[Editor: This post was originally posted last night, but for
some reason wasn’t reliably showing up in the outgoing feeds. Those of
you who have already seen it, I apologize to both of you.]
Pat Sajak, known to many as the host of TV’s The Wheel of Fortune, has a blog. It’s a damn fine one, too. He recently wrote a very good piece on why he no longer argues with Liberals. Read it now; he makes a very valid point.
Okay, now that you’ve read it, I’d like to point out that he doesn’t
take his argument far enough. Pat has his finger square on one of the
major problems we face as a nation today even while continuing to
indulge in the very behavior to a lesser degree. It’s called polarization,
or very simply, “us vs. them.” I don’t know who started it — and I
honestly do not care — but the American political process today is
filthy with the practice of polarization. Everything gets cast in terms
of black and white; you are either for us or against us; if you’re not
part of the solution, you’re part of the problem. The Republicans are
all conservatives; the Democrats are all liberals. All conservatives
want mandated school prayer and evolution thrown out of the classrooms;
all liberals want the legal right to kill off their vegetative gay
How did we get here? Good question. It would be tempting to give you
an easy black & white answer, but then I’d be doing the same thing.
In reality, there are quite a few factors.
It starts with our two-party system. While we have far more
political parties than two, the stark facts are that there are now (and
for the forseeable future) only two realistic choices for political
parties: the Republicans and the Democrats. At times in our history,
there were significant differences between how the two parties acted.
You’d never have caught a Republican president enacting some of the
measures that FDR pushed through in his years in office, for example,
and even as recently as the ’80s, there was a clear difference between
Reagan’s politics and those of his opponents in the Democratic party.
As our politics have gotten progressively more polarized, however, the
differences between the parties have become harder and harder to
Add in the big media conglomerates. Quite frankly, polarization sells.
Bread and circuses have long been a favorite of those who would control
the masses, and polarization accomplishes that nicely. (Look at the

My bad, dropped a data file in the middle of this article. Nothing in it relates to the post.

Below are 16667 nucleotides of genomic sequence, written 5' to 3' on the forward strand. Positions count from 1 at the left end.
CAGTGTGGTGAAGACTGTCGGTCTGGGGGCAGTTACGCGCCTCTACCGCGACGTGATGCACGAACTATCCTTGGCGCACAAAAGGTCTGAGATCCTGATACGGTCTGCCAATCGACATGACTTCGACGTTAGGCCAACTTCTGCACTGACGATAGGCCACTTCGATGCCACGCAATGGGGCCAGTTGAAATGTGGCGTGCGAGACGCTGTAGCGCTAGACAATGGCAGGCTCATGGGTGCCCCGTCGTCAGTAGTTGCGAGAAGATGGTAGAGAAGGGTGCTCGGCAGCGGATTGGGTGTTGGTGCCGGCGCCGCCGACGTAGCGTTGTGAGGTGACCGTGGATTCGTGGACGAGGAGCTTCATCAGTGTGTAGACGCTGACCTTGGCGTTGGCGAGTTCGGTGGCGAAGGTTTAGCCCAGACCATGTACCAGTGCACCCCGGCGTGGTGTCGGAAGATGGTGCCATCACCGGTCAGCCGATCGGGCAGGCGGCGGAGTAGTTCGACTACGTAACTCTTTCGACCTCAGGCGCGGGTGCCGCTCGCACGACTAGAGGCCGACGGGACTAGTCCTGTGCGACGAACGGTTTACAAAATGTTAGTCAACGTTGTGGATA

minsicule, nay non-existent differences between the various chariot
racing and gladatorial factions in Rome for a chilling object lesson.)
The more we make our target seem like the Other, the less time you
spend checking what we say. I don’t think there’s any malice involved
here; I think it’s simple human behavior. The less you have to compete,
the more likely it is you’ll stop working to your very best. Big media
companies have killed off their competition and as a result,
journalists have gotten lazy. This, by the way, is why bloggers piss
off the big media; we are lean and hungry. We’re willing to dig, we’re
willing to work, and we don’t have any editors to be accountable to.
Since most of us don’t derive a living wage from the sales of our
writing, we don’t work under the same imperatives. By and large, we
gain our following by finding and amplifying a common voice, not by
creating one from whole cloth. If we cheat or cut corners, we’ll lose
Next cause? Information overload. We’ve got too many sources of
information, far too many bits of data being flung at us. Everyone is
clamoring for our attention. How do we respond? By looking for the
viewpoints that reinforce the way we naturally think. We want
validation and the comfort of knowing that we’re not standing alone in
how we look at the world. We’ve got a wealth of information available
to us, but to make best use of it requires the willingness to be wrong,
to hold final judgement on our opinions until we’ve weighed the matter
from all sides. Our educational system hasn’t been teaching us the kind
of critical thinking we need to do this well for years.
So, we end up with Skins vs. Shirts, Red States vs. Blue States,
Rocky vs. Apollo Creed. (Remember that Rocky and Apollo ended up being
friends? We should be so lucky.) Bloggers aren’t any better about
de-polarizing our communications; we’re just as likely to do it as the
next guy. Hell, it’s that validation thing again. You don’t see it
exactly the way I do? You must be an idiot, and a pox on your house!
Enough, I say. A pox on both your houses.
It’s time for everyone to spend five minutes in the corner, more if
you can’t learn how to disagree nicely with the other children. Don’t
get me wrong; I’m not against strongly worded disagreement. I’m more
than willing to call someone an asshole if I feel their beliefs and
behavior warrant it. What I am against is labelling everyone who is aligned with the asshole for that particular issue
an asshole as well. Our two political parties both need to sit the hell
down and shut the fuck up until they regain some common sense and
simple human decency. We need to relearn how to look for common ground
instead of searching for differences to exploit.